Living on Purpose

My munchkin is 9 months old today! Nine months on 9/11/13.

Last night was one of those sleepless nights that mom’s often have with their babies. One of those nights where we woke up every two hours from either teething pains, a bad dream, or hunger. One of those nights where the only person who could soothe those pains and fears is, “MaMaMaMaMaMa!” Yes, that’s my name!

As I collapsed into bed each time, after being startled awake and comforting my munchkin for 20-40 minute sessions , I prayed I would fall back asleep quickly to savor the few minutes of shut-eye I hoped for.

Along with not sleeping much through the night, we were wide awake two hours earlier than normal.

As I peeled myself out of bed I realized a very important detail about today: My munchkin is 9 months old on 9/11.

Like most people in The United States of America, I know exactly where I was, what I was doing, and every specific detail of that day.

You might be thinking, “How do these two topics share any relevance to each other?” Let me tell you…

My son is growing faster than I can blink my eyes. As hard as it was to wake up this morning I couldn’t help but think of those precious moms, dads, sons, daughters, grandmas, grandpas, aunties and uncles and cousins that were on those planes that early morning twelve years ago.

Who did they rock to sleep the night before? Who did they kiss goodbye before walking out the door? Did they wake up exhausted, in distain, from no sleep? Did they say words or think thoughts they wished they could take back had they known how the next few hours would play out? Did they whisper softly in someone’s ear, “Goodbye, I love you!” like my husband did before leaving for work this morning?

I’ve always tried to live each day with a purpose, but today more than ever I’m reminded to take my thoughts captive. I’m reminded to smile, stretch, get up, have a good attitude, enjoy each moment, love, say, “I love you!” Because I don’t know what tomorrow brings. I’m not fearful because I’m confident in where I will be for eternity. However, if today is my last, I want everyone in my life to know how much they mean to me. I want to enjoy my son each milestone of his journey. When I’m gone I want my friends and family to know that I lived each day learning from my past, preparing for the future, and relishing the present!

My heart and prayers go out to all who loved and lost victims of 9/11.

Until my munchkin’s next nap time: enjoy each moment, be careful what thoughts you entertain and what words you speak. Live with love. Live with purpose. Love on purpose. As always, don’t forget to smile, you might just make someone’s day; what if its their last?

I love this picture! Here’s me being present with my gift present🙂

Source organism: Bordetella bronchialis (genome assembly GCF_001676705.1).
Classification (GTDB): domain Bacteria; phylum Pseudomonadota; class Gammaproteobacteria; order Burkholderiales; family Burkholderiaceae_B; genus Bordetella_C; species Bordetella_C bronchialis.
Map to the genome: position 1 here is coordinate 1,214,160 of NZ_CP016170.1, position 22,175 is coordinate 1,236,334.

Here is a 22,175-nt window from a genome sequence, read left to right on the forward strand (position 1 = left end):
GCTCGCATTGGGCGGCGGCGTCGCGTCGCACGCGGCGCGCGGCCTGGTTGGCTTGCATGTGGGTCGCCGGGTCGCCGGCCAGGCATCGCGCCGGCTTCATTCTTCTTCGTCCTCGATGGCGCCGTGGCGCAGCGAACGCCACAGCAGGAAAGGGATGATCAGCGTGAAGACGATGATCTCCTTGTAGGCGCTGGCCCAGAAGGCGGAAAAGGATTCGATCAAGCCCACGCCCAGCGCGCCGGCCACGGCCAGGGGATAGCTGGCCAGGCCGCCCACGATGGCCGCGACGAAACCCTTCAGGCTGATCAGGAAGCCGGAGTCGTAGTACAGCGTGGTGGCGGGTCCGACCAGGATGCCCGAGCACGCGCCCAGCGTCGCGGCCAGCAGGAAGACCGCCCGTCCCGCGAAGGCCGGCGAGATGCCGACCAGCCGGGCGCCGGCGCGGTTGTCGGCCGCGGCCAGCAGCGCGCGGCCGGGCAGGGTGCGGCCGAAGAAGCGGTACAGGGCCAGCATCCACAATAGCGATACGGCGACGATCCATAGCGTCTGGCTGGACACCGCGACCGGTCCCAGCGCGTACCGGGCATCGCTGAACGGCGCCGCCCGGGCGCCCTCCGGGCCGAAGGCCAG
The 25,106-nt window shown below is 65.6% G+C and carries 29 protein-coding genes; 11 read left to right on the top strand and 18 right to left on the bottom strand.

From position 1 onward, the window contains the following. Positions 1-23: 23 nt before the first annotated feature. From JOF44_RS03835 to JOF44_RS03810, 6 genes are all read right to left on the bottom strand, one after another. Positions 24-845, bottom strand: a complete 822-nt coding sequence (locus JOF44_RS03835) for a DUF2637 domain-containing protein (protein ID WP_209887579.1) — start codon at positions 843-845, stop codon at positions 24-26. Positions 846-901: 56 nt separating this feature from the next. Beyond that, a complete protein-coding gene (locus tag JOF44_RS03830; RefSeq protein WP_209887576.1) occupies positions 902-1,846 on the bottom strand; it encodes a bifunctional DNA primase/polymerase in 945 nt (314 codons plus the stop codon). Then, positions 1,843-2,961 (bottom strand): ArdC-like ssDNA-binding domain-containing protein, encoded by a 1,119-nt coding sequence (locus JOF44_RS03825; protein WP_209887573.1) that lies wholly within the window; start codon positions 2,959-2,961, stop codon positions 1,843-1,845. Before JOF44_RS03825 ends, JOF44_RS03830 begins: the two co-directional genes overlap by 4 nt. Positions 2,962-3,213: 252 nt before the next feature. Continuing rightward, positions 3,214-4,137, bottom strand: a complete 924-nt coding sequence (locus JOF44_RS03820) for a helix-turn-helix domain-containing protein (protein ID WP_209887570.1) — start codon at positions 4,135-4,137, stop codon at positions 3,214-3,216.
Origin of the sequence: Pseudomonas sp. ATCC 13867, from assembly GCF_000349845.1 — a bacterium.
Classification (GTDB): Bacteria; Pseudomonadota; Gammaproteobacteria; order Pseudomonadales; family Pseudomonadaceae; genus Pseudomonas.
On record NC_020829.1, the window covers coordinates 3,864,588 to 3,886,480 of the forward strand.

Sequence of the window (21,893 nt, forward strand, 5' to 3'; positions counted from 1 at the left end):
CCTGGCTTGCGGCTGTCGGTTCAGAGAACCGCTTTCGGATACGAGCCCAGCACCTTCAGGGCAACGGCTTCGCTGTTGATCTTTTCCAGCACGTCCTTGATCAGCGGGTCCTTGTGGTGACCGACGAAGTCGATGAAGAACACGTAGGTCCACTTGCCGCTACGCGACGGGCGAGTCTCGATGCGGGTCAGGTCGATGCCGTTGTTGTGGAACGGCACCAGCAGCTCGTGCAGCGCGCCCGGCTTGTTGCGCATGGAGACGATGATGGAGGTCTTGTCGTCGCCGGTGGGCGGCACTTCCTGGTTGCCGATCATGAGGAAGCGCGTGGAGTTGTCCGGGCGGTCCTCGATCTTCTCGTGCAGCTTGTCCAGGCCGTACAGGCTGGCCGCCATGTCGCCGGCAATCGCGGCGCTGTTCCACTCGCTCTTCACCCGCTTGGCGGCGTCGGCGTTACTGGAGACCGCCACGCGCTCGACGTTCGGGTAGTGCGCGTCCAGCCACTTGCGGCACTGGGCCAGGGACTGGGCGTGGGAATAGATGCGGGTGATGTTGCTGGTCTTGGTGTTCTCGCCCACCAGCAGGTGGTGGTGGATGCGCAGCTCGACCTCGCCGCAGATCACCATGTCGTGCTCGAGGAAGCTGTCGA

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Two Words Doctors Hate: Juicing & Miracles Part 2

If you read Part 1, you know that I just recently had some tests done to find out why I’ve been experiencing some unpleasant symptoms after having my son 8 months ago. Before going into further details, you must know that these symptoms are completely different and unrelated to what I’m about to share with you. I’m a little hesitant to take you down this next path with me, but I feel like it’ll encourage you, so I can’t be selfish and withhold my story.

I started blogging hoping my life’s lessons and experiences would give you some tools, if not to help you through some of your biggest challenges, at least maybe to put a smile on your face for the moment. My intent was to explore with you this chapter of my life, on my road to healthy living, with lessons from friends and family, with hope that you’d see my lessons as beneficial in your circumstances.

Its hard to be vulnerable to the world, or at least the small, hopefully growing population of readers, so bare with me through this process. I made some poor choices in relationships as an adolescent, escaping and recovering from the devastation of divorce. I ruined some friendships as a result of the hurt I was experiencing (not to make excuses, but unfortunately hurt people hurt people). As a young adult trying to find my own identity, my communication and ability to articulate my emotions has cost me some friendships as well. I’ve gone through the wringer of doctors because of mysterious health issues. Now, venturing into the world of wifedom and mommyhood, I want to pass on wisdom as I nurture my son; I want to show him what a healthy, loving, committed marriage looks like. I don’t want to parent him out of resentment of my past, fear of making mistakes, or desperation to avoid him feeling the hurt I did.

My intent was avoid mentioning my relationship with God as my foundation and strength in overcoming these obstacles because I know the mention of Jesus sends a lot of people running for the hills. The reality, however, as much as I don’t want to scare people off, I can’t deny that the only true reason I am who I am today is because of His overwhelming grace.

This is my story of how my healing began, where I am now, and how we need to protect ourselves from the negativity people speak into our lives, including doctors. If you’re a skeptic of faith or maybe discount it completely, I’m not here to try to change your thinking, in fact, until this happened to me I probably wouldn’t have believed this story either. With all of the bad that happens in the world, I just encourage you to stay with me for the next few minutes and read something good, something positive; it’s pretty cool what happened actually.

My first miracle:

My whole life I suffered from a chronic digestive disorder that was finally diagnosed in 2004 as microscopic colitis. Most of my life was experimenting with possible solutions: trying different ways of eating: increased fiber, eliminating dairy, gluten-free, superfoods, organic; Yoga for stress relief (because in the medical realm, everything has to do with stress and anxiety apparently); undesirable herbal remedies, suggested by my semi-granola, holistic mother with whom, by-the-way, I now agree with most of what I thought were ridiculous solutions; colonics: this is weird, just weird; three different prescription medications, to humor my dad, who is the polar opposite if my mom–Vicks, Ny-Quil, a glass of wine, and sleep are his solutions to everything (and maybe a Diet Pepsi); two colonoscopies; one endoscopy; and a partridge in a pear tree.